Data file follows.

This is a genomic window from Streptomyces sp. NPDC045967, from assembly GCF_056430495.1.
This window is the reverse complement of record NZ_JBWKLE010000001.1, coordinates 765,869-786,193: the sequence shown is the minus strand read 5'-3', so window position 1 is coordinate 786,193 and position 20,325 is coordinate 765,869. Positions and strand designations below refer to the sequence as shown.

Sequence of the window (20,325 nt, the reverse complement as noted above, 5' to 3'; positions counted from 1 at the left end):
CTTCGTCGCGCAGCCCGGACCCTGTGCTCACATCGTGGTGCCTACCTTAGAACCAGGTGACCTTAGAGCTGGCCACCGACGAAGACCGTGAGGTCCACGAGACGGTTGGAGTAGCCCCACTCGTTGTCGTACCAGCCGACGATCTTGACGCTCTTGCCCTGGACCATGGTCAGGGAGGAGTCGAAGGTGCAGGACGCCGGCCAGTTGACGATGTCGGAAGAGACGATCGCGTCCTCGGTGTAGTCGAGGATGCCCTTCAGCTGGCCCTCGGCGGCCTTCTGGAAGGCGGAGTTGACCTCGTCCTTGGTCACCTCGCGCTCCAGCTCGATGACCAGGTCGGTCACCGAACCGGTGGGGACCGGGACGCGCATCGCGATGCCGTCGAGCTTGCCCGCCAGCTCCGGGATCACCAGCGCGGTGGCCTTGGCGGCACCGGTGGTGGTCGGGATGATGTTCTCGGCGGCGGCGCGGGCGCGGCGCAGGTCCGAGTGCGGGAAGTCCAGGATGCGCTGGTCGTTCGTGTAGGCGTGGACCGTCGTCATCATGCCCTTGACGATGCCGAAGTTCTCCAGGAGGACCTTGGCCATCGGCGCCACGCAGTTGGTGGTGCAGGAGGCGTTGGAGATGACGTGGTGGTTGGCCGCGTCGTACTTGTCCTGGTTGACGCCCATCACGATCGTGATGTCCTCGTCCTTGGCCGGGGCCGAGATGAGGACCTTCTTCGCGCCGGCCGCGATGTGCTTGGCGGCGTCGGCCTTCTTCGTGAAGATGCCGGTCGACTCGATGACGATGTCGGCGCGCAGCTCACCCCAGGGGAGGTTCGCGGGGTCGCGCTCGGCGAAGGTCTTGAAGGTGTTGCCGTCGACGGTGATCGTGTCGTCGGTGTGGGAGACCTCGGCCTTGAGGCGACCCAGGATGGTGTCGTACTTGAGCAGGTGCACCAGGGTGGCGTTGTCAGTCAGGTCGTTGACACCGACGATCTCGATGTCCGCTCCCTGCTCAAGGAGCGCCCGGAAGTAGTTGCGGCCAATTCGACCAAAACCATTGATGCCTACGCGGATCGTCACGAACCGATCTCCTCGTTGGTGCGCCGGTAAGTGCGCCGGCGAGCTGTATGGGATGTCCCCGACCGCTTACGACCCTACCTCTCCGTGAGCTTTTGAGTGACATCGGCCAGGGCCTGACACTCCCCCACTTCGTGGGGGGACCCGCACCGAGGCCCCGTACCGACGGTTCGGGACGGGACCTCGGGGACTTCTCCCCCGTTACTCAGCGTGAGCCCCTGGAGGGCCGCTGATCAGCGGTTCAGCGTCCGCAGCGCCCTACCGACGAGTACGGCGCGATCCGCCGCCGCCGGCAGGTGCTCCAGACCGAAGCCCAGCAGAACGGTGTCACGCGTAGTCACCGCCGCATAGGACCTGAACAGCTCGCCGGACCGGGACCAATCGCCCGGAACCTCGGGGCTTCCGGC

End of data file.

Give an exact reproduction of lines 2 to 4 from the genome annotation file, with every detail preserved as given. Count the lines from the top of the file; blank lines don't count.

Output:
This window is the reverse complement of record NZ_JBWKLE010000001.1, coordinates 765,869-786,193: the sequence shown is the minus strand read 5'-3', so window position 1 is coordinate 786,193 and position 20,325 is coordinate 765,869. Positions and strand designations below refer to the sequence as shown.

Sequence of the window (20,325 nt, the reverse complement as noted above, 5' to 3'; positions counted from 1 at the left end):
CTTCGTCGCGCAGCCCGGACCCTGTGCTCACATCGTGGTGCCTACCTTAGAACCAGGTGACCTTAGAGCTGGCCACCGACGAAGACCGTGAGGTCCACGAGACGGTTGGAGTAGCCCCACTCGTTGTCGTACCAGCCGACGATCTTGACGCTCTTGCCCTGGACCATGGTCAGGGAGGAGTCGAAGGTGCAGGACGCCGGCCAGTTGACGATGTCGGAAGAGACGATCGCGTCCTCGGTGTAGTCGAGGATGCCCTTCAGCTGGCCCTCGGCGGCCTTCTGGAAGGCGGAGTTGACCTCGTCCTTGGTCACCTCGCGCTCCAGCTCGATGACCAGGTCGGTCACCGAACCGGTGGGGACCGGGACGCGCATCGCGATGCCGTCGAGCTTGCCCGCCAGCTCCGGGATCACCAGCGCGGTGGCCTTGGCGGCACCGGTGGTGGTCGGGATGATGTTCTCGGCGGCGGCGCGGGCGCGGCGCAGGTCCGAGTGCGGGAAGTCCAGGATGCGCTGGTCGTTCGTGTAGGCGTGGACCGTCGTCATCATGCCCTTGACGATGCCGAAGTTCTCCAGGAGGACCTTGGCCATCGGCGCCACGCAGTTGGTGGTGCAGGAGGCGTTGGAGATGACGTGGTGGTTGGCCGCGTCGTACTTGTCCTGGTTGACGCCCATCACGATCGTGATGTCCTCGTCCTTGGCCGGGGCCGAGATGAGGACCTTCTTCGCGCCGGCCGCGATGTGCTTGGCGGCGTCGGCCTTCTTCGTGAAGATGCCGGTCGACTCGATGACGATGTCGGCGCGCAGCTCACCCCAGGGGAGGTTCGCGGGGTCGCGCTCGGCGAAGGTCTTGAAGGTGTTGCCGTCGACGGTGATCGTGTCGTCGGTGTGGGAGACCTCGGCCTTGAGGCGACCCAGGATGGTGTCGTACTTGAGCAGGTGCACCAGGGTGGCGTTGTCAGTCAGGTCGTTGACACCGACGATCTCGATGTCCGCTCCCTGCTCAAGGAGCGCCCGGAAGTAGTTGCGGCCAATTCGACCAAAACCATTGATGCCTACGCGGATCGTCACGAACCGATCTCCTCGTTGGTGCGCCGGTAAGTGCGCCGGCGAGCTGTATGGGATGTCCCCGACCGCTTACGACCCTACCTCTCCGTGAGCTTTTGAGTGACATCGGCCAGGGCCTGACACTCCCCCACTTCGTGGGGGGACCCGCACCGAGGCCCCGTACCGACGGTTCGGGACGGGACCTCGGGGACTTCTCCCCCGTTACTCAGCGTGAGCCCCTGGAGGGCCGCTGATCAGCGGTTCAGCGTCCGCAGCGCCCTACCGACGAGTACGGCGCGATCCGCCGCCGCCGGCAGGTGCTCCAGACCGAAGCCCAGCAGAACGGTGTCACGCGTAGTCACCGCCGCATAGGACCTGAACAGCTCGCCGGACCGGGACCAATCGCCCGGAACCTCGGGGCTTCCGGC